Community groups voice concerns over Hollywood skyscrapers
More than 40 community groups have formed a coalition to stop a $664 million development near the intersection of Hollywood Boulevard and Vine Street.
The project, developed by New York-based Millennium Partners, will have two skyscrapers at 35- and 39-stories tall. The development proposes to bring luxury hotel rooms, housing and businesses, along with 2,900 construction jobs, according to spokesman Brian Lewis.
But Robert Silverstein, an attorney representing groups opposed to the project, said the new buildings could bring more traffic to the area, creating an unsafe environment. He estimates there will be 25,000-to-30,000 new vehicle trips daily to the area.
"The gridlock we currently experience [on the 101 highway] will become a fond memory," Silverstein said. "The traffic conditions will become so horrific, that it's almost unimaginable."
Concerns have also been expressed by the California Department of Transportation. The state agency, which is in charge of highway construction, planning and maintenance, said in May that the City of L.A.'s study did not analyze the traffic impact it would have on the state's highway system.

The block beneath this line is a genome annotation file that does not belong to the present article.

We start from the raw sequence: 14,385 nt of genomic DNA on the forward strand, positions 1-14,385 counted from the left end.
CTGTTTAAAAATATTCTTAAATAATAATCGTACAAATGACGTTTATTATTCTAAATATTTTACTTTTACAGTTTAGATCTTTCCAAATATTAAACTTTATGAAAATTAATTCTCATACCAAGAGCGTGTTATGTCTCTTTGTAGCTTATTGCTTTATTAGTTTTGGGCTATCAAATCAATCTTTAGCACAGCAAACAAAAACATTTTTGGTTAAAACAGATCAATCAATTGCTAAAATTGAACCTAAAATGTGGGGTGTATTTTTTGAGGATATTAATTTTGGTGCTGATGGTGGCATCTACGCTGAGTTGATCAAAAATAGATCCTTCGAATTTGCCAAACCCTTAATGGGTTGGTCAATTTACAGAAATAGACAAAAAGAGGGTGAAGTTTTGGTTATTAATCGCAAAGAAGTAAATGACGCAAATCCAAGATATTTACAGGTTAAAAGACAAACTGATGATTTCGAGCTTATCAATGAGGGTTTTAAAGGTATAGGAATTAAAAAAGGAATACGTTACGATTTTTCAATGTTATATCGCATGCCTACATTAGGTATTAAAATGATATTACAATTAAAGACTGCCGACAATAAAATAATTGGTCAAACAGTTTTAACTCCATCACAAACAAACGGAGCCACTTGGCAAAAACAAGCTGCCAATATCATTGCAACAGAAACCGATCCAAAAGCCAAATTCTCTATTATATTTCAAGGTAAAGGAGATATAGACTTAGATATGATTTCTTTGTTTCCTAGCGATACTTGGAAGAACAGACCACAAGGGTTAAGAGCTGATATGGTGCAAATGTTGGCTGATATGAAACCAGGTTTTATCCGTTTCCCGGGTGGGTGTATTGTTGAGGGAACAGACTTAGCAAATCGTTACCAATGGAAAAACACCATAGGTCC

"As a commenting agency, we would like to, once again, bring to the City's attention that the project impacts will likely result in unsafe conditions due to additional traffic congestion, unsafe queing and difficult maneuvering," wrote Dianna Watson, a California Department of Transportation senior transportation planner, in a May letter. The letter was addressed to then-councilmember now L.A. Mayor Eric Garcetti.
Watson said she was concerned that the city's traffic study for the Millennium Project did not meet the requirements under the California Environmental Quality Act.
But developer Millennium Partners said it is confident with the city’s traffic study. The developer says it will “take its cues” from L.A.’s planning and transportation departments.
Millennium's project aims to make the area around the Capitol Records building more walkable. The company says on its website that the site had been isolated in the past and it wants to energize the area with housing, businesses and restaurants.
Garcetti expressed his opposition to the project just prior to the Planning Commission granting its approval in late March. He said he wanted to see a downsizing of the buildings, a sentiment echoed by Mitch O'Farrell who has succeeded Garcetti in the 13th Council District.
Millennium recently reduced the height of the buildings from 44- and 52-stories. But Silverstein points out the square footage of the buildings will remain the same, and more cars will still be an issue.
The L.A. City Council is scheduled to vote on Millennium's plans on July 24.